as each groove we hit caused the front ski to twitch.
When we tried to steer, the bike went in the opposite
direction. The snow bike had a mind of its own. It was
like we were riding a horse for the first time.
Was it us? Brett was running circles around us, so that
was the first clue that it wasn’t the bike. We had some
learning to do. At the end of the road, with nothing but
backcountry ahead of us, we were positive that we were
in over our heads. Where was that Wisconsin lake when
we needed it?
Surprise—as soon as the ski hit the powdered snow,
the Timbersled felt like it was floating on a cloud. Our
grips loosened and the arm pump subsided. Yet, as we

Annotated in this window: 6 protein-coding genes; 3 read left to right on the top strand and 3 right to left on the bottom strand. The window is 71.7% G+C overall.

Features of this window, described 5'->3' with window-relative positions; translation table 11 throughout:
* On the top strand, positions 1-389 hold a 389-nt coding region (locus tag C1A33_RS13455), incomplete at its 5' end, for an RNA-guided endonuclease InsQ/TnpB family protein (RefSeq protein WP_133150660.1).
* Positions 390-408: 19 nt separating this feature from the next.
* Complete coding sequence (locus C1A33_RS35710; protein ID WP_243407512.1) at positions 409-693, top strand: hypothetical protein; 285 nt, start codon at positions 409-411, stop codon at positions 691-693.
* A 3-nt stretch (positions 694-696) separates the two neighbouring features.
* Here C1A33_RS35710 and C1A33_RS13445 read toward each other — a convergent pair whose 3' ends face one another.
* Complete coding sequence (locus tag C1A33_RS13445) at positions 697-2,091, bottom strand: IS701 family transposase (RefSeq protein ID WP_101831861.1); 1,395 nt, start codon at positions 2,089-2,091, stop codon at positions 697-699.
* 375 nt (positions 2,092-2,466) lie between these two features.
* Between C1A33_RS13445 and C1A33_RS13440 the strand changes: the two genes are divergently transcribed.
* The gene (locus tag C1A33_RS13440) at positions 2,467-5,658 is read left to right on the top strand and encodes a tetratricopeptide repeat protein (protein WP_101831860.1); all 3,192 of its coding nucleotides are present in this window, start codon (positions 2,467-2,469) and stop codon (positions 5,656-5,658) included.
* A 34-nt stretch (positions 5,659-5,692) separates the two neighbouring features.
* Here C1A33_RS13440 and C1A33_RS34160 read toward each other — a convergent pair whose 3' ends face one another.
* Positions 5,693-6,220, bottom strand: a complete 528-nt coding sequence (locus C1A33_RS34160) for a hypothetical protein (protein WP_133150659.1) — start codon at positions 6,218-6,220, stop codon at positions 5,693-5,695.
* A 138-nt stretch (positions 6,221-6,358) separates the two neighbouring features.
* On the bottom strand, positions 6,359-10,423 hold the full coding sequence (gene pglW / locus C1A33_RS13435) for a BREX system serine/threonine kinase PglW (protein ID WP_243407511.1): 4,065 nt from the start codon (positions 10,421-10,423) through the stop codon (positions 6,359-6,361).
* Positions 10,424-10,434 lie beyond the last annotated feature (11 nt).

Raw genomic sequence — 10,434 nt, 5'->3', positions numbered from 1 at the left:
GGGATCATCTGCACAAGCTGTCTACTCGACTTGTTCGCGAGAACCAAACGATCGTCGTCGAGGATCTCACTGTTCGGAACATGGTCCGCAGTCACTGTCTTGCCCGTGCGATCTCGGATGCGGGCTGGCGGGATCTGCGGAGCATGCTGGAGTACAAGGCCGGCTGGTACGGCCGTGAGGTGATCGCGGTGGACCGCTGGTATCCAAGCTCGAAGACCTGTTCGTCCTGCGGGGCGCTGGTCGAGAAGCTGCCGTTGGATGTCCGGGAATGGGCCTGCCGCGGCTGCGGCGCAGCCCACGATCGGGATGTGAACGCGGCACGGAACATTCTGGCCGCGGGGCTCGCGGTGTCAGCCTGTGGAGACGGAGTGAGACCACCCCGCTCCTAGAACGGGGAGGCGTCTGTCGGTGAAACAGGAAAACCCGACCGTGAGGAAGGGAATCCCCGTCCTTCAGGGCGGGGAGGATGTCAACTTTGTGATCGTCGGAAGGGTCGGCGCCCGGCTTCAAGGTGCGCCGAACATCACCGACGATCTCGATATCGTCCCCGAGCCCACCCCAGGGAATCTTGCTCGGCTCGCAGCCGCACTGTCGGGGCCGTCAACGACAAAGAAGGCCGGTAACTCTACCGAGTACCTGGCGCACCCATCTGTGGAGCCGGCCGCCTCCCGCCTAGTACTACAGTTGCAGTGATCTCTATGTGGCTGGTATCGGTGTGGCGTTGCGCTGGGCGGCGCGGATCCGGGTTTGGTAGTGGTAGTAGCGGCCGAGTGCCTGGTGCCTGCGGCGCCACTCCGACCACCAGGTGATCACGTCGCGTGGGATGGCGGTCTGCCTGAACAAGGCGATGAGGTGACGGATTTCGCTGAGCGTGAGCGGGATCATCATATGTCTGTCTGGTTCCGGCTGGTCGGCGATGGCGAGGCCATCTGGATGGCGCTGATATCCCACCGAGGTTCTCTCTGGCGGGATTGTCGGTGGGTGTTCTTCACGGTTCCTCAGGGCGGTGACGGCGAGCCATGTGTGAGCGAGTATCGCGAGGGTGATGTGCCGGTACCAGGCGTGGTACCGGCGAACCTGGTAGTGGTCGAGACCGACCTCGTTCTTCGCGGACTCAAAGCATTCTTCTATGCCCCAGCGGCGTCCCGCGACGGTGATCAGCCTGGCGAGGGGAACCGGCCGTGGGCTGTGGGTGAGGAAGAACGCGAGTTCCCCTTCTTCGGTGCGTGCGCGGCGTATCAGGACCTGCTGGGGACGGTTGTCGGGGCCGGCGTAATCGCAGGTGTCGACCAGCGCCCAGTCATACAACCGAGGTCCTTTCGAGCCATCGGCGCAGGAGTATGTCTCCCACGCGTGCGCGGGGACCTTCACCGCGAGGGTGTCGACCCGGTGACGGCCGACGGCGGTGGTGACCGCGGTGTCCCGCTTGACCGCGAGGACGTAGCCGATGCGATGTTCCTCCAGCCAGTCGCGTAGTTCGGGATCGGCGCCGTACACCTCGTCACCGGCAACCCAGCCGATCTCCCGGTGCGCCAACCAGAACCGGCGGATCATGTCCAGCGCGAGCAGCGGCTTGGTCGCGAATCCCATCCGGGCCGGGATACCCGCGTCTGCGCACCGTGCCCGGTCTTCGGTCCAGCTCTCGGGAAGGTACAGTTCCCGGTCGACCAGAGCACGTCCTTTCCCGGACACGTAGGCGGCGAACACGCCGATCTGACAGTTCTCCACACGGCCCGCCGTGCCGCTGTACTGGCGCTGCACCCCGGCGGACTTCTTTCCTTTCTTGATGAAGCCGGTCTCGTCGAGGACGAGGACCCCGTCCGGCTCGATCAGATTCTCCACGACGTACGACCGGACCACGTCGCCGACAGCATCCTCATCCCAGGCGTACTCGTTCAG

started to get comfortable, Brett hooked a right up a
monstrous hill that no regular dirt bike or snowmobile
would dream of climbing. We pegged the Husaberg 501s
and followed him. I was nervous, and I assumed that
John was shaking in his snow boots, but the Mountain
Horses kept right on climbing. They were amazing, and
pretty soon we were old hands at climbing mountains.
IN A FEW SECONDS, WE WERE
BOBBING AND WEAVING THROUGH
THE TREES, RACING UP AND DOWN
THE MOUNTAIN, AND HITTING
MOGULS LIKE THEY WERE
When we stopped in a valley high on the mountain to
take in the beauty of the Idaho backcountry, I put my foot
down to stop. The next thing I knew, I had a Husaberg
501 lying on top of me. I forgot that we were riding on a
couple feet of fresh powder, and when I put my foot out, it